High CO2 concentration and iron availability determine the metabolic inventory in an Emiliania huxleyi‐dominated phytoplankton community

Ocean acidification (OA), a consequence of anthropogenic carbon dioxide (CO2) emissions, strongly impacts marine ecosystems. OA also influences iron (Fe) solubility, affecting biogeochemical and ecological processes. We investigated the interactive effects of CO2 and Fe availability on the metabolome response of a natural phytoplankton community. Using mesocosms we exposed phytoplankton to ambient (390 μatm) or future CO2 levels predicted for the year 2100 (900 μatm), combined with ambient (4.5 nM) or high (12 nM) dissolved iron (dFe). By integrating over the whole phytoplankton community, we assigned functional changes based on altered metabolite concentrations. Our study revealed the complexity of phytoplankton metabolism. Metabolic profiles showed three stages in response to treatments and phytoplankton dynamics. Metabolome changes were related to the plankton group contributing respective metabolites, explaining bloom decline and community succession. CO2 and Fe affected metabolic profiles. Most saccharides, fatty acids, amino acids, and many sterols significantly correlated with the high dFe treatment at ambient p CO2. High CO2 lowered the abundance of many metabolites irrespective of Fe. However, sugar alcohols accumulated, indicating potential stress. We demonstrate that not only altered species composition, but also changes in the metabolic landscape affecting the plankton community, may change as a consequence of future high‐CO2 oceans.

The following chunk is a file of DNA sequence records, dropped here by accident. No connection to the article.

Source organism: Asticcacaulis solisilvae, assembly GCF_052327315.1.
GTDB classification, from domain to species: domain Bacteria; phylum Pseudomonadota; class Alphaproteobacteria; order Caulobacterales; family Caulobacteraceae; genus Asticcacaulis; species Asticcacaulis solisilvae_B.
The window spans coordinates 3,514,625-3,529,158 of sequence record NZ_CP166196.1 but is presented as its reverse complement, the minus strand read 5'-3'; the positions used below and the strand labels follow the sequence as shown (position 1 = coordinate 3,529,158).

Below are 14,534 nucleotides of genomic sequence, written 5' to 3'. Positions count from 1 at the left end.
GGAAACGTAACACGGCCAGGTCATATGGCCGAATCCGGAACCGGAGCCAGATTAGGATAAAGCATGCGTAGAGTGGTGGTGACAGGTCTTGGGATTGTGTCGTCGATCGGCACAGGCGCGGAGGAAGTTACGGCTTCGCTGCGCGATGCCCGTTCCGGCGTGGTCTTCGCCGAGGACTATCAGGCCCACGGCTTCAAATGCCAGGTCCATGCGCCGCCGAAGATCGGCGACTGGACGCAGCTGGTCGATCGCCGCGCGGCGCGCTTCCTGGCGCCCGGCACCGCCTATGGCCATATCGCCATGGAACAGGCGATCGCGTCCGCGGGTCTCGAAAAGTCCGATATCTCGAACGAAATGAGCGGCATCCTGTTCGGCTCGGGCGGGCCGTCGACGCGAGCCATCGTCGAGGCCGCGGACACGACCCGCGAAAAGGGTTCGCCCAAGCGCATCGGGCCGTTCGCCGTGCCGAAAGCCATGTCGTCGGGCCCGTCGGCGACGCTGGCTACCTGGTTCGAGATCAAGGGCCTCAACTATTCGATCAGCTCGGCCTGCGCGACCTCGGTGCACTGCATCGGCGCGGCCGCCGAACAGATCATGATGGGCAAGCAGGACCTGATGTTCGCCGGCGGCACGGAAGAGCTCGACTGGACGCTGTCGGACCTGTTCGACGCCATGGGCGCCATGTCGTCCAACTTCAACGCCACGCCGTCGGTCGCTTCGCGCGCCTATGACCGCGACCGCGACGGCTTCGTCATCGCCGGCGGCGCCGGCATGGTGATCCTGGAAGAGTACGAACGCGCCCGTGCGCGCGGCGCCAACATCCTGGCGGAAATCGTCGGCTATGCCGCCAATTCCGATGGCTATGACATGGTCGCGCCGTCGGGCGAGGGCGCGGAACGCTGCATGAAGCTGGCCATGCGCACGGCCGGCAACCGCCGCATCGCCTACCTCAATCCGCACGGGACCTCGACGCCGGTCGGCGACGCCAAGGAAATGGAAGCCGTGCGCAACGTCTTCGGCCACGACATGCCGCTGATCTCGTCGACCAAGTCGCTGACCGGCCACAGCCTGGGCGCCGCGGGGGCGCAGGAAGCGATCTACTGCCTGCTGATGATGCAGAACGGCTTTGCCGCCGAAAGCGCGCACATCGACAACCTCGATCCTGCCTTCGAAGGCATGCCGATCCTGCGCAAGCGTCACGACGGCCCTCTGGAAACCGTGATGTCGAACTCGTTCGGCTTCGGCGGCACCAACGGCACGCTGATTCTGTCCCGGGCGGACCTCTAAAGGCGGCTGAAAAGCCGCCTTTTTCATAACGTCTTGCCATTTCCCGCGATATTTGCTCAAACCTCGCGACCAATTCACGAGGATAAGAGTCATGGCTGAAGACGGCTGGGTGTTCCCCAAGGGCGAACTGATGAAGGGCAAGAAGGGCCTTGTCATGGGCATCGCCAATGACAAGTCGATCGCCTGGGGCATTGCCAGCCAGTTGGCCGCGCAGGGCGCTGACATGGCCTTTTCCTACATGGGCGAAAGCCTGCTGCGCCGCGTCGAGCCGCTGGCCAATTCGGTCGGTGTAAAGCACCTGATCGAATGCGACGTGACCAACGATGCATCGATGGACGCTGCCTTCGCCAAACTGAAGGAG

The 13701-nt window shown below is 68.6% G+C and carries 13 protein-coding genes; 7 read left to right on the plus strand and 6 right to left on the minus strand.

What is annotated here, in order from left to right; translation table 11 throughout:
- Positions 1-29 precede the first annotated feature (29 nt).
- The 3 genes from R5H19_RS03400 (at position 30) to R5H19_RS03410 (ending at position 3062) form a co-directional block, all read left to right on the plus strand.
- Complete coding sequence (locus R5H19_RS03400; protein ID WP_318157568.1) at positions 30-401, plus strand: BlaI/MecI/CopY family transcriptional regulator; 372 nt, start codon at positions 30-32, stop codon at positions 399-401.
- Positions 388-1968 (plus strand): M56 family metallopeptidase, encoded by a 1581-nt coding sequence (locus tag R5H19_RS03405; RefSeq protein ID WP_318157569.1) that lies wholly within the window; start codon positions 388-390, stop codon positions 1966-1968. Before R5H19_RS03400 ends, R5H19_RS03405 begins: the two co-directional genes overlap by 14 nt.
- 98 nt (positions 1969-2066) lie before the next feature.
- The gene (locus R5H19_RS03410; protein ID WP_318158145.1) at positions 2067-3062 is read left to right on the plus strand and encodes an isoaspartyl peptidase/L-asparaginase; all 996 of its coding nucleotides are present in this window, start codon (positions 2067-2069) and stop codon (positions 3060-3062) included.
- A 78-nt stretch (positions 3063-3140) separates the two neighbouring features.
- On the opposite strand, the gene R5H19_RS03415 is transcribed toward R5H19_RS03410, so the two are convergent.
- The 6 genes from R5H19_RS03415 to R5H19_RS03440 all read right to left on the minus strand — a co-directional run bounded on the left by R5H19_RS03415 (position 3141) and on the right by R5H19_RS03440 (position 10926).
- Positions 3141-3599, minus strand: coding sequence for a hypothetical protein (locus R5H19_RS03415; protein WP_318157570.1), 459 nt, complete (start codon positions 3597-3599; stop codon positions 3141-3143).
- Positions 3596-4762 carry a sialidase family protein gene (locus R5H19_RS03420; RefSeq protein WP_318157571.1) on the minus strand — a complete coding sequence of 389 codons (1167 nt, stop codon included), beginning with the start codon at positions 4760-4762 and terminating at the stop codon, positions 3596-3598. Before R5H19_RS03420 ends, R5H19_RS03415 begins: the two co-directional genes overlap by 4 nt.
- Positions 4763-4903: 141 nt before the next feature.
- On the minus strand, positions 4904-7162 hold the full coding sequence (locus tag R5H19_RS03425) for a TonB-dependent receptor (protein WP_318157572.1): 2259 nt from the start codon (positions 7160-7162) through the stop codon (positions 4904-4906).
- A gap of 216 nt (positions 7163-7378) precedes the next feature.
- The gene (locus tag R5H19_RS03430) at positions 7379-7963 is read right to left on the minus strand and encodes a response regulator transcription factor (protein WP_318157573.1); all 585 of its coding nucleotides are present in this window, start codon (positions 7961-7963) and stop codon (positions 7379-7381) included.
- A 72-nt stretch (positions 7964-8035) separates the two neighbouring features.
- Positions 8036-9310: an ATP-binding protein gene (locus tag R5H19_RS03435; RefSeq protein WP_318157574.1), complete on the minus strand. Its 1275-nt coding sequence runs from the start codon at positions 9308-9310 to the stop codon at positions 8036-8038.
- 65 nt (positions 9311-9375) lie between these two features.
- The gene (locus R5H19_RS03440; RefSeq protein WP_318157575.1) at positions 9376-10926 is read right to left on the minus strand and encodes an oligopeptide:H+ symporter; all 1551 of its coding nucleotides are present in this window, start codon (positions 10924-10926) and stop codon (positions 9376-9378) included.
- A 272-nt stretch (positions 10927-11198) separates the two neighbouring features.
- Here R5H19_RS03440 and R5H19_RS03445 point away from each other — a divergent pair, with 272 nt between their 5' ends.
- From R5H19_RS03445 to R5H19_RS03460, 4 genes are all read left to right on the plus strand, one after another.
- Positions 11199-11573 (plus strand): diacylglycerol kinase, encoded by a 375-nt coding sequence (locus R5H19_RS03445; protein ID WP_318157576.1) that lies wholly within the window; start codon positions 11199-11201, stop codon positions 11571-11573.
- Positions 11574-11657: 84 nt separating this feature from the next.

Mausz M. A., Segovia M., Larsen A., Berger S. A., Egge J. K. & Pohnert G., in press. High CO2 concentration and iron availability determine the metabolic inventory in an Emiliania huxleyi‐dominated phytoplankton community. Environmental Microbiology. Article (subscription required).


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